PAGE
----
WHEN I ask who you are I am sure the first answer that pops into your mind will be that of your name and surname. Well I have got news for you; your name and surname don’t depict who you are, they rather assist in your traceability and registry, but not your identity.
What we see is not what we get, as societal pressure has culminated in us living next to ourselves.
Society has shaped us in such a manner that we constantly aspire to be whom we know we are not, and in so doing at the risk of losing our own identity in the midst of trying to fit in.
Our identities have become lost in a facade of always putting our best foot forward even though we are in wobbly state of mind. This we do to remain relevant despite our own shortcomings. Because we don’t take time to get to know ourselves, we will forever be blown about by the wind, true to the saying …”if we don’t stand for something, we will fall for everything”.
Our identities have been swallowed up by the constant need to conform to what other people say what and who we are; this remains evident when even grown men and women need to be in groupies whenever they are social.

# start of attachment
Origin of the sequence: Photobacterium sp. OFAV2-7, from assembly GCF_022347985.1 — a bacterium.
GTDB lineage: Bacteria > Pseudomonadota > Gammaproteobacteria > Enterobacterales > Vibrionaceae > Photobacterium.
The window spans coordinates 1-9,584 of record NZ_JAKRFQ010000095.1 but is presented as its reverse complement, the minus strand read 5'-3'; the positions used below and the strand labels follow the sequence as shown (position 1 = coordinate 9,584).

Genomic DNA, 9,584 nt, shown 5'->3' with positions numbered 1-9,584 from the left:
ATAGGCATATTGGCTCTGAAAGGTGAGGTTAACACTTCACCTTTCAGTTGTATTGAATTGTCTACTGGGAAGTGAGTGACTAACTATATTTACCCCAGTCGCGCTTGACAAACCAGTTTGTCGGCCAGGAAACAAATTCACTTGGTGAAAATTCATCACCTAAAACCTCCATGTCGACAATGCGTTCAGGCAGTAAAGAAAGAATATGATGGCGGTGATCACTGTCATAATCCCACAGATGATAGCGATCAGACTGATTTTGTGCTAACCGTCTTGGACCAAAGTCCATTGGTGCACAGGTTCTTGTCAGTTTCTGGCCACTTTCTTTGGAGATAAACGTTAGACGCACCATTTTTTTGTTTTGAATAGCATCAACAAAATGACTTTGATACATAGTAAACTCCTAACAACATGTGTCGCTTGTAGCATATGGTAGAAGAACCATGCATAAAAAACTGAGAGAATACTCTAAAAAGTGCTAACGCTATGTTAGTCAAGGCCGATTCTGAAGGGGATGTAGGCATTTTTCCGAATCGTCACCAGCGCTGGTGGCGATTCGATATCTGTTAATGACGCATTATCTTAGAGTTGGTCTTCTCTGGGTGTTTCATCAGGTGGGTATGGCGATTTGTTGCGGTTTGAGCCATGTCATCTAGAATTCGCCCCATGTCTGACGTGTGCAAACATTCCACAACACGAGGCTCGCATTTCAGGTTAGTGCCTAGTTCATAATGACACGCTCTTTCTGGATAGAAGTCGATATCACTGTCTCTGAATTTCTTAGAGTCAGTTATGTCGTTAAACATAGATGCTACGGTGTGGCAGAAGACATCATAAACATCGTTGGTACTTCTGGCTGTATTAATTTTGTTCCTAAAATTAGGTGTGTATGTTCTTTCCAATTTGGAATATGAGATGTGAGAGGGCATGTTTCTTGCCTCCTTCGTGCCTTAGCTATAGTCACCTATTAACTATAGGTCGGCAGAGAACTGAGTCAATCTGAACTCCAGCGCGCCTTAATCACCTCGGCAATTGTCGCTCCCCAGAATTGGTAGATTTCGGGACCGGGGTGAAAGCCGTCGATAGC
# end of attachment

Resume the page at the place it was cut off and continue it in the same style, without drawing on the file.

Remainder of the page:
Of late, prior to engaging in romantic liaisons; grown men and women first need to get approval from their groupie members before they can give the aspiring partner the nod. I mean, what happened to self-actualization and self-awareness, where because we know who and what we are, we will align ourselves with those people that share the same aspirations as we do, instead of being dictated to by our peers.
What we are witnessing is a fading presence of self, even in decisions that will ultimately only affect us and not our groupie members; we strive to get their approval.
Our social facade has been the cause for many young men and women to be incarcerated due to that pressure to conform; where these young people with such promising futures will risk it for a one-night stand filled with drugs, alcohol and pretty girls with children that live on the farms with their grannies, who can hardly look after themselves. We are witnessing a community that seeks solace in materialism and acceptance from fellow peers, so that we become blind to the consequences of our actions
Lastly, our occupations equally don’t define us; our partners and groupies don’t define us. We need to find ourselves – not in the arms of somebody else or in the left seat of a groupie’s luxury car, but in ourselves. The greatest mistake we make is when we are not truthful to ourselves; in that instance the only person we are fooling is ourselves. Find your identity, don’t let it be defined by those members of society that want to shape you like clay into what they perceive you should be.